A 52-year-old man with chronic eczema was admitted to the Prince of Wales Hospital, Hong Kong, with fever and chills. Before admission, he had been treated for infected eczematous lesions for several weeks with oral ampicillin, cloxacillin, and cefazolin. He had no history of hospitalization in the past 10 years, and none of his family members were healthcare workers.
Examination showed an oral temperature of 40°C, blood pressure 95/55 mm Hg, and no audible murmur. Cellulitis in the left leg complicated his eczematous skin lesions. Chest radiograph showed right-middle-zone pneumonia. Neutrophilia (leukocytes 15.5 × 109/L, neutrophils 86%), thrombocytopenia (platelets 55 × 109/L), prolonged activated partial thromboplastin time (43.6 s), and elevated bilirubin level (31 μmol/L) were observed.
Two initial blood cultures grew gram-positive cocci in clusters, identified as S. aureus by positive results for catalase and slide/tube coagulase and a negative result for ornithine decarboxylase. Intravenous cloxacillin (2 g every 6 h) was given on days 2–5.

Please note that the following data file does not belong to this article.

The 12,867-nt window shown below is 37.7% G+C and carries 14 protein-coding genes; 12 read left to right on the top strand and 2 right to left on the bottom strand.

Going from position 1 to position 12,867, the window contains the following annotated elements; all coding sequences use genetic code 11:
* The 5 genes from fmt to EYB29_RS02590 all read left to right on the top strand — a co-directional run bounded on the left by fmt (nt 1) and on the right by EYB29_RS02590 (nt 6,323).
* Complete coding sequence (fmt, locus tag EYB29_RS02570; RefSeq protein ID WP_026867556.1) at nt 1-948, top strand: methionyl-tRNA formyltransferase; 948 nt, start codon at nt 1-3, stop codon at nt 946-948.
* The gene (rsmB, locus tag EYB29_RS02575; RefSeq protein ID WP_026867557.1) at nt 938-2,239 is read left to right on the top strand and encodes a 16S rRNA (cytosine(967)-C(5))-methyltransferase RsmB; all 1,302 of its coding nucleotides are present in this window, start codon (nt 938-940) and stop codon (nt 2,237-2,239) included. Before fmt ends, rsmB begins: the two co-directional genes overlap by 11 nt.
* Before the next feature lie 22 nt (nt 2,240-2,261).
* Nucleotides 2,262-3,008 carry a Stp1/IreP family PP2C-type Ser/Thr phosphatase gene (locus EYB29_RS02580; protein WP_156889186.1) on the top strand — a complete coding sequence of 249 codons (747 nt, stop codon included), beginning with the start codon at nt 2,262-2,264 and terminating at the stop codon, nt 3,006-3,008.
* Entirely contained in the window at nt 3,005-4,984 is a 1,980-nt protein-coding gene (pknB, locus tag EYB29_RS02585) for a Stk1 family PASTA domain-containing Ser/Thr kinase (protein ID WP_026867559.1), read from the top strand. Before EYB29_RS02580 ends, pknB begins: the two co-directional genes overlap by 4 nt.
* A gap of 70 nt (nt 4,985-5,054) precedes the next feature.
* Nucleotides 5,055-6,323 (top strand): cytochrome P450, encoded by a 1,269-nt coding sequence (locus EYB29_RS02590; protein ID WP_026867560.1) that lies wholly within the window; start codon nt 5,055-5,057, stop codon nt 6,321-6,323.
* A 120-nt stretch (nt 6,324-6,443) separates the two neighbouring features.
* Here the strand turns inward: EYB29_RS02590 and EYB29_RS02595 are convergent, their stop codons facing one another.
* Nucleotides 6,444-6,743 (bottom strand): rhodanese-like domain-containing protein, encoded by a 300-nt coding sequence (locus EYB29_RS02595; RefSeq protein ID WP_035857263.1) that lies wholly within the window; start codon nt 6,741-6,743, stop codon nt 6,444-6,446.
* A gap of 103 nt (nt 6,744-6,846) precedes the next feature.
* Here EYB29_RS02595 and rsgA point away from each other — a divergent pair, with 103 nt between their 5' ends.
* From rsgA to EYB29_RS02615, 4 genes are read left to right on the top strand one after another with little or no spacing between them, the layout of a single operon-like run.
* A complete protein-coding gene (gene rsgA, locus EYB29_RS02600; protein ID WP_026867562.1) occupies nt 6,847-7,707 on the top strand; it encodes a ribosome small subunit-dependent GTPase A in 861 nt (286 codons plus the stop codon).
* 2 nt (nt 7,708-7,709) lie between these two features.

However, the patient’s condition progressively deteriorated from day 2 to day 10 with persistent fever, chills, hypotension, and hemoptysis. A repeated chest radiograph showed small lung cavities with fluid, and a thoracic computed tomographic scan confirmed multiple lung abscesses. Results of an initial transthoracic echocardiograph were normal, but a subsequent transesophageal echocardiograph demonstrated tricuspid valve vegetation.
1.How do you find out if the strain that infected the patient is is MRSA?
2.What antibiotic/s can be substituted?
3.What are the precautions to be taken if this patient was to be hospitalized and why?
4.What would you recommend to do if this patient developed bed sores in the hospital